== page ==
A joint plan by US Customs and Border Protection (CBP) and Florida"™s Orlando International Airport (MCO) to accelerate deployment of biometric facial recognition scans on every passenger arriving or departing on international flights at the airport is reviving privacy concerns.
Orlando would be the first US airport to fully implement the procedures, although a completion date for the process remains unspecified.
In a June 21 statement, CBP said it was teaming with the aviation authority that oversees the Orlando airport to "commit to processing all arriving and departing international travelers with facial recognition technology "¦ to advance the biometric exit mandate."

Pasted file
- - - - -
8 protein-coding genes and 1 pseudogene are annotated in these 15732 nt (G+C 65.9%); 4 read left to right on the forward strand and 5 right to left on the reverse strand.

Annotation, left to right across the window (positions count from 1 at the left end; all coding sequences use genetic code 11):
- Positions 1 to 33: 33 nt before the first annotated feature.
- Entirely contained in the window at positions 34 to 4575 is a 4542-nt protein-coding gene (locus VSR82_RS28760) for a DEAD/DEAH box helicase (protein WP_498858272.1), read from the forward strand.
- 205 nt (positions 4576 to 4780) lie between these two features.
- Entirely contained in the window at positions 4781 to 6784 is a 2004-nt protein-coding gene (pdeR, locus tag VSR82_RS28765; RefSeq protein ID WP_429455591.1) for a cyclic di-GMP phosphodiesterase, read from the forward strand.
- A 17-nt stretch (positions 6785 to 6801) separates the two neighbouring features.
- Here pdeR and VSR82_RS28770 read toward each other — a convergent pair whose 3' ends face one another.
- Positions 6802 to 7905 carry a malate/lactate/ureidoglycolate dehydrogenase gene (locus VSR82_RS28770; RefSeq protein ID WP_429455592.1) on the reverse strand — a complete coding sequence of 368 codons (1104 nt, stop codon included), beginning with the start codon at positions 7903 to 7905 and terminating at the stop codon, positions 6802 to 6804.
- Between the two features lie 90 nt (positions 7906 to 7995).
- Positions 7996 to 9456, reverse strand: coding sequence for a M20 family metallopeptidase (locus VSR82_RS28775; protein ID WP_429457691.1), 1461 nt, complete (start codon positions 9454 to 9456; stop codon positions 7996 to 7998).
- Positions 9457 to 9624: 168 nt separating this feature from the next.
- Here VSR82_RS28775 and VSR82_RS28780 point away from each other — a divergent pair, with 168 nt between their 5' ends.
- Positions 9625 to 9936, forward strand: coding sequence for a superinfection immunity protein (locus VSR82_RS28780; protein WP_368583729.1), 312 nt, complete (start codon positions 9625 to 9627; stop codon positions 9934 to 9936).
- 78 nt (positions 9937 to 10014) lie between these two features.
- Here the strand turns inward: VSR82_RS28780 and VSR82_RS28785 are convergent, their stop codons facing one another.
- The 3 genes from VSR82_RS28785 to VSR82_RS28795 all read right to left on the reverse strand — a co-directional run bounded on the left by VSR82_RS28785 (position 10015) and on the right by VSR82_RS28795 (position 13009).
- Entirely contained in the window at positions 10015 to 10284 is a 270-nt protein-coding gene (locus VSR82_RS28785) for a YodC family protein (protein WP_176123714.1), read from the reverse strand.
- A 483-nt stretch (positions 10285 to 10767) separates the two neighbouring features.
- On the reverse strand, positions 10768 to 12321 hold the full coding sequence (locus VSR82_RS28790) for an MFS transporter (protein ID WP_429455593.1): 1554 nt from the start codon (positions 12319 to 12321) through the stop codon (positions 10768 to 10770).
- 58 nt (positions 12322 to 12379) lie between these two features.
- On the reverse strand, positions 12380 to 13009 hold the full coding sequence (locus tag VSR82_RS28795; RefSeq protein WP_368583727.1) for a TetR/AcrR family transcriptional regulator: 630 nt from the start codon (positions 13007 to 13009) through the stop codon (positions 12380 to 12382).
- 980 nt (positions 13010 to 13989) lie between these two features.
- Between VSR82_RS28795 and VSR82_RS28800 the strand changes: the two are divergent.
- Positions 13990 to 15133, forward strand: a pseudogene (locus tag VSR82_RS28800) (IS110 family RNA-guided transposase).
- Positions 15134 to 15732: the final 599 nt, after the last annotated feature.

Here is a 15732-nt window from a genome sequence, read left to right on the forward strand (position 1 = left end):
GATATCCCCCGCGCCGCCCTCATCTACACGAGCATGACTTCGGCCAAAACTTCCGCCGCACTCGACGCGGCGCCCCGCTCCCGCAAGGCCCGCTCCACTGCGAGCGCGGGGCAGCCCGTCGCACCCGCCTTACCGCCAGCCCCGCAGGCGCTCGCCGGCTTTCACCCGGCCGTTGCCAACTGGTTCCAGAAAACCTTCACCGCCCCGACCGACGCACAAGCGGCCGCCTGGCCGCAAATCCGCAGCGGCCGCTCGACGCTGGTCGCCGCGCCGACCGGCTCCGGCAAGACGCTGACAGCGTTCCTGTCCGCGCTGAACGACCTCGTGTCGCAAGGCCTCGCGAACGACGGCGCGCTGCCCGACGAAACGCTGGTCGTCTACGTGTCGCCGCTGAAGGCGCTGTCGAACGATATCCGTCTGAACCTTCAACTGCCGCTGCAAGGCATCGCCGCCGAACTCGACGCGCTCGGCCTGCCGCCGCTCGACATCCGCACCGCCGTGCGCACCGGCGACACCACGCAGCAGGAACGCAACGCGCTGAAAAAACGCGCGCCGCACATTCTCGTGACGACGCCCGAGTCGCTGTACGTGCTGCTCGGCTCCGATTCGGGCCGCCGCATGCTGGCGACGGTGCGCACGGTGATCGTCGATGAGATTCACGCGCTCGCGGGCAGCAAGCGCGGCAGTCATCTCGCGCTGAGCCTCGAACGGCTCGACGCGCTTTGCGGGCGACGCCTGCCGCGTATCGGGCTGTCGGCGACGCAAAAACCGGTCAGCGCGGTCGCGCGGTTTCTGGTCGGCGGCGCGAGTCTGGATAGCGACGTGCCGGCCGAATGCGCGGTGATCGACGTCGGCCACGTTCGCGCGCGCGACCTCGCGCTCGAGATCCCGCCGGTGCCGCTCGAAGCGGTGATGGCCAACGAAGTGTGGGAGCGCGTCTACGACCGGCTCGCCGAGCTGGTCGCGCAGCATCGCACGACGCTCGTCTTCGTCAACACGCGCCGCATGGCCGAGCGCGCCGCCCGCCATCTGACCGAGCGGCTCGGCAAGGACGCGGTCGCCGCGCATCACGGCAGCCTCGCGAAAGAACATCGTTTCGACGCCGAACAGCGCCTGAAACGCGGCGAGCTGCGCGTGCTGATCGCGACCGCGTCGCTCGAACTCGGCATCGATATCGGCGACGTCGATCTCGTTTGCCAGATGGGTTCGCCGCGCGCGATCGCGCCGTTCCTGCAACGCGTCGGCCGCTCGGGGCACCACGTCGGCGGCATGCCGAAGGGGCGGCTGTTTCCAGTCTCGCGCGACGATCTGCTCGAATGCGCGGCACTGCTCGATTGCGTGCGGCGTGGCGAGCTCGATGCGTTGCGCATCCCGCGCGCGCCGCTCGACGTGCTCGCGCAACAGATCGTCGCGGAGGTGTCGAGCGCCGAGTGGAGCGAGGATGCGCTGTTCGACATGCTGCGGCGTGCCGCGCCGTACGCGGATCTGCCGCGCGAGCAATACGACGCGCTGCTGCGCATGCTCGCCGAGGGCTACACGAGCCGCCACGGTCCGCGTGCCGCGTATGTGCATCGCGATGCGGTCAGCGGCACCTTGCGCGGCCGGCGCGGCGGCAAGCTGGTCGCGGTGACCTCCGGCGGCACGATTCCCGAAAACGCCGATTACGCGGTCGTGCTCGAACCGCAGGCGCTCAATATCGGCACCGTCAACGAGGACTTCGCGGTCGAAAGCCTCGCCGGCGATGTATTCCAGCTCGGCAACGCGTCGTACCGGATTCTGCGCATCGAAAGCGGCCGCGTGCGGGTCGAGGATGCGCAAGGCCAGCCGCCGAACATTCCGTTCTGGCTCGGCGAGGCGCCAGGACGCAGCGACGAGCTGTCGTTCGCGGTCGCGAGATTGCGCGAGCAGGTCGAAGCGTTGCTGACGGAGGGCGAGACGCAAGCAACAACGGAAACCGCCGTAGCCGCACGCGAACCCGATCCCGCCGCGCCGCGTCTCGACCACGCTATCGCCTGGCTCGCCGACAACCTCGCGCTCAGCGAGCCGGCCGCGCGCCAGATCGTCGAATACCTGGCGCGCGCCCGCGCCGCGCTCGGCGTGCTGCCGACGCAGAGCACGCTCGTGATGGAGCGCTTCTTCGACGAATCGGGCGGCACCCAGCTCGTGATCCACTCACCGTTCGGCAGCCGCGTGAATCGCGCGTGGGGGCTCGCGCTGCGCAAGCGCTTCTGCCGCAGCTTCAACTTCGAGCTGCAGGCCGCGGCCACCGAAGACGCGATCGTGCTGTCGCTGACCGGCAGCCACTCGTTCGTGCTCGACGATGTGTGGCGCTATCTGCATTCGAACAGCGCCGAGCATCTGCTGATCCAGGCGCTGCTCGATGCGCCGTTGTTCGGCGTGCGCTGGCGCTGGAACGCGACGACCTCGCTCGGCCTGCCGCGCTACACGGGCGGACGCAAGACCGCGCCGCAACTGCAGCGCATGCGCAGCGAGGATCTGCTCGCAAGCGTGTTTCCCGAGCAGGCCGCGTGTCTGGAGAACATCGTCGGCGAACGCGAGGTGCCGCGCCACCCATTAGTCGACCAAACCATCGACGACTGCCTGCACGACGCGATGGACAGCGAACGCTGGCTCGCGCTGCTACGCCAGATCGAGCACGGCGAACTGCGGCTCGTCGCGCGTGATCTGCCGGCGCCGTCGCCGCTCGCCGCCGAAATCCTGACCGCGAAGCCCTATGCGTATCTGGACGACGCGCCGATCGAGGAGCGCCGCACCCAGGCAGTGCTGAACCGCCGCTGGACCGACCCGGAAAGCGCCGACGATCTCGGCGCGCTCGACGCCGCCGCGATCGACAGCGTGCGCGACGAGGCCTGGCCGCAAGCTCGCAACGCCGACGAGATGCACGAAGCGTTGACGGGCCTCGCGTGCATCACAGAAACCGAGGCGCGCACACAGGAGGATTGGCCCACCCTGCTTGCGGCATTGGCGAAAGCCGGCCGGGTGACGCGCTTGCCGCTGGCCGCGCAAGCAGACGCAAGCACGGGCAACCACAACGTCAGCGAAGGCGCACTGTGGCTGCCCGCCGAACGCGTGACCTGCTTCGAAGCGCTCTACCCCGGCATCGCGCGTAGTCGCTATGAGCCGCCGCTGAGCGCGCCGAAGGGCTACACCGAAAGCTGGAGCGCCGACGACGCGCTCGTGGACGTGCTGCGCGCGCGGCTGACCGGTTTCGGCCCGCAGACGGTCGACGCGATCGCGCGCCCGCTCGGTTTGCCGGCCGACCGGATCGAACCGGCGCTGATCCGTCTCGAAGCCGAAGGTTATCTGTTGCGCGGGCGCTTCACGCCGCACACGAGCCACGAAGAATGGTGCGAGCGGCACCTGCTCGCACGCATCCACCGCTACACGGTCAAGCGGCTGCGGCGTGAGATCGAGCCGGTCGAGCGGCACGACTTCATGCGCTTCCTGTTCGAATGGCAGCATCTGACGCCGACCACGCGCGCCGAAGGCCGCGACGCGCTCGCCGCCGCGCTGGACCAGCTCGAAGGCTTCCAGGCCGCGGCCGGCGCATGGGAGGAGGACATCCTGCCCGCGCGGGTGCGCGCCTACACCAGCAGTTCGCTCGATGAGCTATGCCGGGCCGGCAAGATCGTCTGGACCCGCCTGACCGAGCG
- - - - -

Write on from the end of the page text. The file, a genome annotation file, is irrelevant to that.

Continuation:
However, US Senators Ed Markey (Democrat-Massachusetts) and Mike Lee (Republican-Utah) have raised concerns with the Department of Homeland Security (DHS) about the department"™s formal rulemaking regarding the biometric exit program.
DHS told the senators it plans to begin evaluating the rulemaking process by the end of 2018.
In a letter sent in May to DHS Secretary Kirstjen Nielson, the senators urged DHS to implement and complete its formal rulemaking "before the end of this calendar year and before further expanding the biometric exit program," allowing for concerns to be raised by airlines and airport stakeholders, as well as privacy advocates. "It will also ensure a full vetting of this potentially sweeping program that could impact every American leaving the country by airport," the senators wrote…